In December 2017, the Tax Cuts and Jobs Act became law. This new law created sweeping changes to the tax code that has impacted the landscape for charitable giving.
For example, the standard deduction has been greatly increased, whereas some itemized deductions have been reduced or eliminated. While tax deductions are not the sole motivating factor behind charitable giving, they are a nice added benefit. If you itemize your deductions instead of taking the standard deduction, they can help reduce your tax bill.
I know by this time of the year tax fatigue has set in and many households have closed the books on the 2018 tax year. This is also a great time to evaluate your charitable giving in 2018 and decide whether you need to make any adjustments for 2019. Asking yourself some simple questions can help narrow the appropriate charitable giving options in order to maximize the impact of your gift. For example, are you 70 ½ and own a Traditional IRA or an Inherited IRA? Do you own highly appreciated stock in a taxable account that you would like to sell? How much are you planning to give? Do you anticipate exceeding the standard deduction limit in 2019? The chart below lists the standard deductions by filing status.
Qualified Charitable Distribution
In most cases, the charitable giving strategy that offers the biggest bang for the buck is the Qualified Charitable Distribution (QCD). Regardless of whether you itemize or take the standard deduction, QCD’s are not credited as charitable deductions. However, if the distribution rules are adhered to, the withdrawals are not counted as taxable income in the first place. They are applicable to the year’s required minimum distribution. QCD’s must come from a Traditional IRA or an Inherited IRA where the owner is 70 ½ or older. They cannot be made from employer-sponsored retirement accounts, like a Simple IRA or SEP IRA. The gift must be sent directly to a qualified 501(c)(3) charity from the IRA custodian. The maximum annual distribution amount that can qualify for a QCD is $100,000 per IRA owner. Distributions can be made to multiple organizations provided that the total of all the distributions stay within the annual limit. Also, there is no carryover provision for any portion of the $100,000 annual limitation not used in a given year.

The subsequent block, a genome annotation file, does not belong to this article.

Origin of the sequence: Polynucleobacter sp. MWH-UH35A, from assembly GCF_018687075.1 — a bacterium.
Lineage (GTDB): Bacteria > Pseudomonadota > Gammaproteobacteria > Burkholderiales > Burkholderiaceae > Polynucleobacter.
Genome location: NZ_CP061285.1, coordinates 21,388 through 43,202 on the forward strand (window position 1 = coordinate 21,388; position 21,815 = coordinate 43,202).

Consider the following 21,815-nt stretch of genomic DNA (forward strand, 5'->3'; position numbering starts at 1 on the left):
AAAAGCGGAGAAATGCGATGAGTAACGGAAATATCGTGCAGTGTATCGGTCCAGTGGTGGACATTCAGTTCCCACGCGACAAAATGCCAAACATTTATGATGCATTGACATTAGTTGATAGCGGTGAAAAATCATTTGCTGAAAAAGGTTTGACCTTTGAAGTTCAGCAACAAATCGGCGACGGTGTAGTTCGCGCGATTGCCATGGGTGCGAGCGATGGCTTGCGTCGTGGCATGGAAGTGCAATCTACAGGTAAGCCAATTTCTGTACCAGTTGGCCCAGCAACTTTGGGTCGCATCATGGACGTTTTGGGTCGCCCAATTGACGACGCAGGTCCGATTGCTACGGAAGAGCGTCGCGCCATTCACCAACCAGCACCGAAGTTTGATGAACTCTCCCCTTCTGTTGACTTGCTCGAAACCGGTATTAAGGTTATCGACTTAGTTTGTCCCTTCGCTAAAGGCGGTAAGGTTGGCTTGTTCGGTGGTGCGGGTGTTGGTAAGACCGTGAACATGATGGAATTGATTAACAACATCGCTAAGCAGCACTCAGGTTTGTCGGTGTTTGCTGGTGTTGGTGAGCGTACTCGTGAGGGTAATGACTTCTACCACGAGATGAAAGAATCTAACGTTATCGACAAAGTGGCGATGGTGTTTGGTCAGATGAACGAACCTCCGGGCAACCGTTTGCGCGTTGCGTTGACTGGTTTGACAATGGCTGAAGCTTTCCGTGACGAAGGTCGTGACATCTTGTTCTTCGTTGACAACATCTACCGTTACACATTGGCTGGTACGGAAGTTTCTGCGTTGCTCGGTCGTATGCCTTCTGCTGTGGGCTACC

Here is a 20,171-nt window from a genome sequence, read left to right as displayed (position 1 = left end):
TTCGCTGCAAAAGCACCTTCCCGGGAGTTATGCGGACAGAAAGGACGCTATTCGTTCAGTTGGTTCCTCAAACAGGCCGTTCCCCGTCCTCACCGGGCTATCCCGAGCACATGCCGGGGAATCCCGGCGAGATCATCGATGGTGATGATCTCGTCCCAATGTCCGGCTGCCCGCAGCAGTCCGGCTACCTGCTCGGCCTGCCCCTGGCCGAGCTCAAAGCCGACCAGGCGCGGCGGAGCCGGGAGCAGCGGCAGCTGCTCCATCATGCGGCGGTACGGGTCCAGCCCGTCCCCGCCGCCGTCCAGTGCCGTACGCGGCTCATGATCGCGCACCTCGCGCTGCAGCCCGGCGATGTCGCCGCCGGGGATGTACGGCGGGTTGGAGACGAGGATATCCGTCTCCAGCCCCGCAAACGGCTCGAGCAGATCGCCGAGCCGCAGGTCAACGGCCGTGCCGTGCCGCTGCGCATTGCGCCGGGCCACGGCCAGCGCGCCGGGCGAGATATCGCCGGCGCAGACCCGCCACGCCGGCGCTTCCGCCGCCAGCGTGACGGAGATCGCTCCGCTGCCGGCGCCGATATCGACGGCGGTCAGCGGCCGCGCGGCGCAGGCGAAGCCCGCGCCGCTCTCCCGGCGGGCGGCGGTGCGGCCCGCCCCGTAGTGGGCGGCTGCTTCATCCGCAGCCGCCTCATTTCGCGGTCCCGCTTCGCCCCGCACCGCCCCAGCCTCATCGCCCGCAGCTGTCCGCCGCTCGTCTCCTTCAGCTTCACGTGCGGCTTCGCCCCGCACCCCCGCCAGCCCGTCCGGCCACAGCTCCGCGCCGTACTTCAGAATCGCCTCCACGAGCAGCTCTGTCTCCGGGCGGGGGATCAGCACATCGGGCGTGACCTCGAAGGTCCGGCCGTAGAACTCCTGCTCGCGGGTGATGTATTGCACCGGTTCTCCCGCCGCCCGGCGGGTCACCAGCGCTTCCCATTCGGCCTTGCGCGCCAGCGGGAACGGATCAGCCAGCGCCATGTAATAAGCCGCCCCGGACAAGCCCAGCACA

The traditional and less restrictive charitable giving strategy would be to donate appreciated stock directly to a qualified charity. This strategy potentially offers a double benefit. First, the donor avoids the capital gains tax they would have incurred had they chosen to sell the stock instead of donating. Secondly, the gifted security may qualify for a deduction if the donor itemized instead of taking the standard deduction. The IRS limits charitable deductions to 30% of Adjusted Gross Income for gifts made to public charities and 20% for private charities.
Bunching or Grouping Charitable Gifts
For taxpayers who don’t have an IRA with a required minimum distribution or own highly appreciated stock, the increased standard deduction limit has greatly reduced the ability to make outright gifts in a tax efficient manner. A less restrictive and tax efficient giving strategy used in order to overcome the standard deduction hurdle is “bunching” charitable gifts. Bunching is to consolidate gifts and other deductions only into certain years, with little or no giving in other years. Under this strategy, taxpayers itemize their deductions in the “bunched” years while taking the standard deduction in non-bunched years.
A vehicle that has been designed to assist with this bunching strategy is a donor-advised fund or DAF. Donor-advised funds can be funded with cash or appreciated securities. Appreciated securities make ideal candidates to be contributed, since the owner will escape the capital gains tax and receive a tax deduction. A unique feature of donor-advised funds is that the contribution is recognized when the account is funded. A taxpayer would claim a charitable tax deduction in the year in which the donation was made to the donor-advised fund. The fund is then used to make distributions to multiple qualified charities over the years as the donor sees fit. Think of it as a private foundation, but with less cost and complexity.
Since tax situations vary, taxpayers should seek the guidance of tax advisers when comparing the different charitable giving strategies. In the end, keep in mind that regardless of the tax deductibility of your donation, it will greatly impact the charities that are important to you. Also, please reach out to Provident if there is any way we may assist you in implementing your chosen strategy.
Dan Krstevski, CFP®